Cultivate member and erstwhile West Oxford resident Joel Lazarus is away on a year-long sojourn in Singapore with his family. So much is he missing the VegVan that he’s decided to stay in touch in blog format. This is the fifth in his series in which he tucks into the social and environmental dimensions of how this small, crowded island feeds itself.
Please forgive the delay of this latest despatch from Singapore. June is school holiday season in Singapore, so the Lazarus family has been on its travels. Therefore, this month’s blog reads more like a (less conventional) food travel blog than the usual food-centred social critique of Singapore and the world beyond.
So, come with me on a vicarious voyage to Vietnam and the Philippines. I want to share with you some of the culinary pleasures we experienced and what we learned about the production and consumption of food in these two places. The insights gleaned were limited, but still interesting and illuminating, I think…
In early June, we flew to Hanoi and spent a few days in this crazily busy city before taking an overnight train and staying several nights in the Topas Ecolodge, a small resort 18km outside the colourful town of Sapa in the heart of the mountains near China.
I’ve never experienced traffic like Hanoi. The endless stream of motorcyclists seem to speed up with irritation whenever a pedestrian is foolish enough to try to cross the street! Yet, we somehow came out unscathed and really enjoyed ourselves, particularly at the water puppet theatre, Lenin Park, and the Old Quarter in general.
I have to say, though, that I was a bit disappointed with the food. My wife and I found the food a little bland compared to the wonderful Cambodian spring rolls, curries, and soups we enjoyed in Siem Reap in February. Perhaps, being a little risk averse with young kids, we visited more sanitised foreigner-friendly places. Our favourite meal in Hanoi was at a cute little cafe called La Place. Check out the drinks! Our fave was definitely the lychee cooler!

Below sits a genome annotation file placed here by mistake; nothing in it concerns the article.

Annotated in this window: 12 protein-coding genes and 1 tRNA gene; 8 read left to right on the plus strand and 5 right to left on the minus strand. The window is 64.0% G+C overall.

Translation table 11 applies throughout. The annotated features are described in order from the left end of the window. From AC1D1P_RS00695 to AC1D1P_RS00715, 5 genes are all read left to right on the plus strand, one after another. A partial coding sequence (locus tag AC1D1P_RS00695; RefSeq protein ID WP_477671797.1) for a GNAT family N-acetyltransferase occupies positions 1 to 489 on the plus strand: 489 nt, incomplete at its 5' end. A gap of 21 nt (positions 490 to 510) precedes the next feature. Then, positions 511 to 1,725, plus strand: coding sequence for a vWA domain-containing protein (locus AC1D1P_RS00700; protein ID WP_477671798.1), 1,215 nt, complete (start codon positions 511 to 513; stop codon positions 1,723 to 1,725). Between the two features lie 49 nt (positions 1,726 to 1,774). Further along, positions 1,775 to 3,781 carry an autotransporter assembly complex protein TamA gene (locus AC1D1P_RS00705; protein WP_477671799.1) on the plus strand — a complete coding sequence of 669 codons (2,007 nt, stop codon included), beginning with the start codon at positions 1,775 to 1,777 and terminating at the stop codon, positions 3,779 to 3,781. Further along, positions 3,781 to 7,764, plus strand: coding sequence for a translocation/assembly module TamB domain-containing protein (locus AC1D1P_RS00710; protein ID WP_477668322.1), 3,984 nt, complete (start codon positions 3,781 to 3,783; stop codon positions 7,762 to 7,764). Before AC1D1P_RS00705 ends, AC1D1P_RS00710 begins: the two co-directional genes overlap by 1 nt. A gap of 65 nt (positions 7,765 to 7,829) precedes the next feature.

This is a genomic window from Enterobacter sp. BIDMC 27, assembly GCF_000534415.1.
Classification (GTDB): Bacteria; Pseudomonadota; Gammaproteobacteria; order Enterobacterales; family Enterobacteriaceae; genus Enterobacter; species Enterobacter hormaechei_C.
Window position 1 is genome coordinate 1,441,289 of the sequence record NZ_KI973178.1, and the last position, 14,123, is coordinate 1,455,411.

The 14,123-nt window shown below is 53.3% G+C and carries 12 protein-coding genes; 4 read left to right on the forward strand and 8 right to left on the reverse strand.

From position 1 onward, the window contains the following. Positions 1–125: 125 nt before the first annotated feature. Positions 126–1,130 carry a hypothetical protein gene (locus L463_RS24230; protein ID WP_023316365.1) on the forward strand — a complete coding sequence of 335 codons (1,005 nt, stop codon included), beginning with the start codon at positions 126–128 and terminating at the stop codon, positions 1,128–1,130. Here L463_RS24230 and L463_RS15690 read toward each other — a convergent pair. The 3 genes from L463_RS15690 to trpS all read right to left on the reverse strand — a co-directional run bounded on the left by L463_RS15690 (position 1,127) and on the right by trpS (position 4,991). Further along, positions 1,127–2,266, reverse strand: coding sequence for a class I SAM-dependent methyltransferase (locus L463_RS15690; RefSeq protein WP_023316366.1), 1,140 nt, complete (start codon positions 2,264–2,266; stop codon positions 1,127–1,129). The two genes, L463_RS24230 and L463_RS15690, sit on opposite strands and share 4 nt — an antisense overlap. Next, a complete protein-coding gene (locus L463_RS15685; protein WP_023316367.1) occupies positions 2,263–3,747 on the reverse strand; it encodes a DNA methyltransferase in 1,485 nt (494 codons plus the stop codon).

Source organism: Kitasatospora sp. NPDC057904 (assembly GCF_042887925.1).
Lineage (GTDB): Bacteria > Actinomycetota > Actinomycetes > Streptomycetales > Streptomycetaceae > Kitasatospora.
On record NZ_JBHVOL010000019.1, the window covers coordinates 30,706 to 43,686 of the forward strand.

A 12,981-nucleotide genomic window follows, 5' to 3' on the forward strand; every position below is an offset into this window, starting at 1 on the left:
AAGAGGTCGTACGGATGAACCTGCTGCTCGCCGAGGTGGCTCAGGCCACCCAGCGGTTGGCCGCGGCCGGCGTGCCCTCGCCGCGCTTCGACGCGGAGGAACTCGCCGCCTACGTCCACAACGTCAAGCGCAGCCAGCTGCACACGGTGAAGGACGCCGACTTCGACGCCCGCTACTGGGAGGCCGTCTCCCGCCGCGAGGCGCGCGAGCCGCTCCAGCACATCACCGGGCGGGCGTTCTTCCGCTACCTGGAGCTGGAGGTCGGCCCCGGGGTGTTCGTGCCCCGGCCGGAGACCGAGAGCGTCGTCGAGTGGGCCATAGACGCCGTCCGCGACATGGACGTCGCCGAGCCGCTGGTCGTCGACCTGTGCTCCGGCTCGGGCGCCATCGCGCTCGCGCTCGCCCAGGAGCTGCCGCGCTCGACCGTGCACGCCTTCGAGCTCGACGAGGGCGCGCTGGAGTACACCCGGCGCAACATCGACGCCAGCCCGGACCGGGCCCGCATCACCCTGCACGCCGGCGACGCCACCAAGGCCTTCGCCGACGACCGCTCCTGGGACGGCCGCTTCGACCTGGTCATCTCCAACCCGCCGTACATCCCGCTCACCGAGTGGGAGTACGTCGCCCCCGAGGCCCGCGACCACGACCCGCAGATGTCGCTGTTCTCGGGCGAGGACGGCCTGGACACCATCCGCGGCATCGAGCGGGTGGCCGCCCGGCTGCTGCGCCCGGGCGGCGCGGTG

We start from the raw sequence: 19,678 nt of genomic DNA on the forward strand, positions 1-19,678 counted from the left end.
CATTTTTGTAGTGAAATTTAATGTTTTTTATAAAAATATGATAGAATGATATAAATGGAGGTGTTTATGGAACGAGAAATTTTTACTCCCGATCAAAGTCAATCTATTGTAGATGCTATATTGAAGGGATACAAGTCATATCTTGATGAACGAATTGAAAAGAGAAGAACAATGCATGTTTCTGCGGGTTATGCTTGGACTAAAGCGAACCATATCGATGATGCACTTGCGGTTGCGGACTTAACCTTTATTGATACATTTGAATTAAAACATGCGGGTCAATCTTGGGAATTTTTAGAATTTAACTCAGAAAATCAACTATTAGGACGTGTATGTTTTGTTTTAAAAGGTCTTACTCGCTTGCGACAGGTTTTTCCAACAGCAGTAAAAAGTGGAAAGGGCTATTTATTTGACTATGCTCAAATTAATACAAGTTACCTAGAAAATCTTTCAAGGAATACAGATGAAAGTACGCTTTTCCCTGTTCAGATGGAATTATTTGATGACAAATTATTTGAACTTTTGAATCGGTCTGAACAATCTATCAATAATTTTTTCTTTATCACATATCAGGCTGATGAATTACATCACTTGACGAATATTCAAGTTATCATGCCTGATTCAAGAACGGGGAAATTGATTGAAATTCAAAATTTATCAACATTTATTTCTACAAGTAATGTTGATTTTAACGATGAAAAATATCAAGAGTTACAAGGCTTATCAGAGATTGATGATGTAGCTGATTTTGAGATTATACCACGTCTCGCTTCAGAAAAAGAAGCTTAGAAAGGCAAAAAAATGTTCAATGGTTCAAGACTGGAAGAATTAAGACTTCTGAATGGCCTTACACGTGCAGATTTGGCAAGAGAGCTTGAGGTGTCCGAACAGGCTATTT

Off to Sapa! The mountains here are beautiful. There are various ethnic minority groups in that region, including the Red Dao, Hmong, and Tay. Lia, my eldest daughter, and I went off on a walk with the persistent Dao ladies who won’t give up till you buy a handmade bag or hat from them.
Sapa is rice country. Vietnam is one of the largest rice exporters in the world. At the time of our visit, however, the rice terraces did not look anywhere near as lush as the photo below. It hadn’t rained for several weeks and things were getting worrying. Many terraces and paddy fields looked bone dry at a crucial growing time.
The people here remain profoundly rooted to the land and livestock. Tellingly, the words the Dao ladies taught us were their words for ‘buffalo’, ‘pig’, and ‘duck’. Incidentally, when you see for yourself how so many pigs, ducks, and chickens are herded together and transported on motorbikes, you understand how Vietnam was the source of the global Avian Flu pandemic a few years back.
Unsurprisingly, very much of what we ate up there was very locally produced. Sapa’s market was a real sight for hungry eyes as we enjoyed the beauty of the bounteous local produce.
Overall, though slightly disappointed, we still love Vietnamese food – its joy is found in its combination of simple, fresh ingredients with aesthetic creativity as epitomised by the raw spring roll!
Camiguin Island, Philippines
In late June, we visited the tiny island of Camiguin. Camiguin is a tiny island just off the north coast of Mindinao with a circumference of just 64km. Its 70,000 inhabitants almost all live around the coast since the island is dominated by Mt Hibok-Hibok (so good they named it twice) – a volcano that last erupted in 1951 to devastating effect.
Camiguin has it all – volcanoes; hot springs (our fave); cold pools; waterfalls; amazing tiny islands offshore with empty, pristine beaches; wonderful coral reefs teeming with colourful sea-life. Just snorkelling alone allowed us to see huge starfish, cute clownfish, and giant clams (2metres!).